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Posted by Neo on August 31, 2009, 10:16 pm
 



I've also heard that carbon fiber is difficult to use and to
manufacture.
However, both the Smartcar and the Aptera use a carbon fiber shell
body.
IIRC the Axon used plastic skin over a carbon fiber frame.
The Axon carbon fiber frame is constructed using a *braided carbon
fiber" like rope material..


Posted by harry on September 1, 2009, 6:34 pm
 



quoted text -

Carbon fibre structures are no  harder to construct than glass fibre.
But labour intensive. Can you afford an Aptera?

Posted by Neo on September 1, 2009, 11:26 pm
 


The all electric 2010 Aptera Type 2e cost from $5000 to $0000.
There is no discount and the Aptera is only available in California
for the time being.

Both versions of the Aptera are two seaters so the
  and the 2e won't be out until 2009 October (for those who live in
California).
The Aptera has a drag coefficient of .15  (compared the 2010 Prius is .
25) and only weighs about 1500 pounds.

The Aptera 2e has 10 -13kwh LiIon Batteries which are wired to output
336VDC
The Aptera 2e recharger needs 5 hours using 220 VAC @70 Amp circuit to
do a full recharge.
The Aptera 2e has a range of 100 miles per recharge
Reportedly the  Aptera 2e energy effiicency is 1 miles/96wh [1]
                                                               or  100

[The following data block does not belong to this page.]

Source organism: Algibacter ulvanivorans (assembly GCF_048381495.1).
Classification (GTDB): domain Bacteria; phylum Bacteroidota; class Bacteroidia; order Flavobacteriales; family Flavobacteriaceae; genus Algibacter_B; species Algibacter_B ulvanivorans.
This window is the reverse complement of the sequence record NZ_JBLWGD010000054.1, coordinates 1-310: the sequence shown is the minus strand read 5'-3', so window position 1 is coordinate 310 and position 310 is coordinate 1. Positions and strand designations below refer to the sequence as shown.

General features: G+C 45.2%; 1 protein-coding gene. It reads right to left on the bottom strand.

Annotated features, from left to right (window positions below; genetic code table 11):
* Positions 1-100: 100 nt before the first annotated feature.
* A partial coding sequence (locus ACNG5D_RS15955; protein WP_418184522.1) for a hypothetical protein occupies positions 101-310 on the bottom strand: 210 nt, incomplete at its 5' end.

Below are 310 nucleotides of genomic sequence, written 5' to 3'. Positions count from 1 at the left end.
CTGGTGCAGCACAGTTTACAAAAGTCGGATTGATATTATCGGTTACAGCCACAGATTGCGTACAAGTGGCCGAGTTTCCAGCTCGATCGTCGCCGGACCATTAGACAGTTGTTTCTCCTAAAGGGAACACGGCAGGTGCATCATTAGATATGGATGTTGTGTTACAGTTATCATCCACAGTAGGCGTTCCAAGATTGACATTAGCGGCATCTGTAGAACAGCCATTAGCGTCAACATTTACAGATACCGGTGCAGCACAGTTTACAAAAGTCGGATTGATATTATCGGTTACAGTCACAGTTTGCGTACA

mile/9600wh = 100 miles/ 9kwh

If electricity cost 16 cents  per kilowatt hour then
The estimated cost of operating the Aptera 2e would be  100 miles/
$.53.





[1] the energy efficiency was reported in
     http://en.wikipedia.org/wiki/Aptera_2_Series
    however, chatter on the aptera forum about the recharger power
requirements
    suggest the *reported* energy efficiency may be overly optimistic.




Posted by Neo on September 2, 2009, 10:00 am
 


my bad.  I should have rounded up to 100 miles/10kwh ...


correction ( or one step closer to the reality)
I based the above electrical cost estimate from my own electricity
bill in the Washington DC area.
But I was in a rush and I could have been more precise... to be more
precise ...
my actual generation cost is about 11.7 cents/kwh but after all the
surcharges and taxes its more like 16.9 cents/kwh
(I am purchasing electricity generated by a wind power consortium call
Clean Currents via PEPCO)

So if  it only  takes 9.6Kwh to recharge the Aptera then my revised
estimate would be

  9.6kwh * 16.9 cents/kwh =  163 cents = 1.63 US dollars.

currently in the Washington DC area,
one gallon of regular gasoline(87octane)  cost about 2.60 US dollars



The actual load on a battery recharger is normally not uniform
and the max circuitry load required by the battery recharger
is for the max current/power drain during a recharging cycle
which will vary over time.  I wish I had a Aptera, a Leaf, and a Volt
to test.   I could put a kill-o-watt meter between the wall outlet
and battery recharger and monitor the power drain from a
full recharge cycle... sigh.


Posted by danny burstein on September 2, 2009, 11:01 am
 



Alas, the KAWs only work for the more common (in the US) 120 volt
circuits. Bad Things [tm] may happen if you try them on the
higher voltage.


--
_____________________________________________________
Knowledge may be power, but communications is the key
             dannyb@panix.com
[to foil spammers, my address has been double rot-13 encoded]

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